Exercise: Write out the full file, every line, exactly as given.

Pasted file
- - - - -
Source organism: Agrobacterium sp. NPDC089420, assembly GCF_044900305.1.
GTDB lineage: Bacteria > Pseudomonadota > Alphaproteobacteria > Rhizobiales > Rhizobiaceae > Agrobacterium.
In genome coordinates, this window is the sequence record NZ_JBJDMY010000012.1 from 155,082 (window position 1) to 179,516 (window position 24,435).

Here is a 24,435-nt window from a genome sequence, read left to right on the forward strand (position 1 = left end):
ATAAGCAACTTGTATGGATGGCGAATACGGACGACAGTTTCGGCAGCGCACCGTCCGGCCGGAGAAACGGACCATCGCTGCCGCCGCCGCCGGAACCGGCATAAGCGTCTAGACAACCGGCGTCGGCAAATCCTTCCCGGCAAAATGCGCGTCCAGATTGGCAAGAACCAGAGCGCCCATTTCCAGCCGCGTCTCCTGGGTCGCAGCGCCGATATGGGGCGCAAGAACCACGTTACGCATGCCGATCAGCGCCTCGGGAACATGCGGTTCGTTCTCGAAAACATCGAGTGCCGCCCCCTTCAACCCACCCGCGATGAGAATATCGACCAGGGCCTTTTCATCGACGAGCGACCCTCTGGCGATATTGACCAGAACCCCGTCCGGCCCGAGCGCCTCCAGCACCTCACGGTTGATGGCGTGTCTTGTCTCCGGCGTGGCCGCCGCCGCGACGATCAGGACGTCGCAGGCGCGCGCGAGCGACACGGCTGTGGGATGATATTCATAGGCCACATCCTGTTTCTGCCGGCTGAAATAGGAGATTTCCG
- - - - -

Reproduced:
Source organism: Agrobacterium sp. NPDC089420, assembly GCF_044900305.1.
GTDB lineage: Bacteria > Pseudomonadota > Alphaproteobacteria > Rhizobiales > Rhizobiaceae > Agrobacterium.
In genome coordinates, this window is the sequence record NZ_JBJDMY010000012.1 from 155,082 (window position 1) to 179,516 (window position 24,435).

Here is a 24,435-nt window from a genome sequence, read left to right on the forward strand (position 1 = left end):
ATAAGCAACTTGTATGGATGGCGAATACGGACGACAGTTTCGGCAGCGCACCGTCCGGCCGGAGAAACGGACCATCGCTGCCGCCGCCGCCGGAACCGGCATAAGCGTCTAGACAACCGGCGTCGGCAAATCCTTCCCGGCAAAATGCGCGTCCAGATTGGCAAGAACCAGAGCGCCCATTTCCAGCCGCGTCTCCTGGGTCGCAGCGCCGATATGGGGCGCAAGAACCACGTTACGCATGCCGATCAGCGCCTCGGGAACATGCGGTTCGTTCTCGAAAACATCGAGTGCCGCCCCCTTCAACCCACCCGCGATGAGAATATCGACCAGGGCCTTTTCATCGACGAGCGACCCTCTGGCGATATTGACCAGAACCCCGTCCGGCCCGAGCGCCTCCAGCACCTCACGGTTGATGGCGTGTCTTGTCTCCGGCGTGGCCGCCGCCGCGACGATCAGGACGTCGCAGGCGCGCGCGAGCGACACGGCTGTGGGATGATATTCATAGGCCACATCCTGTTTCTGCCGGCTGAAATAGGAGATTTCCG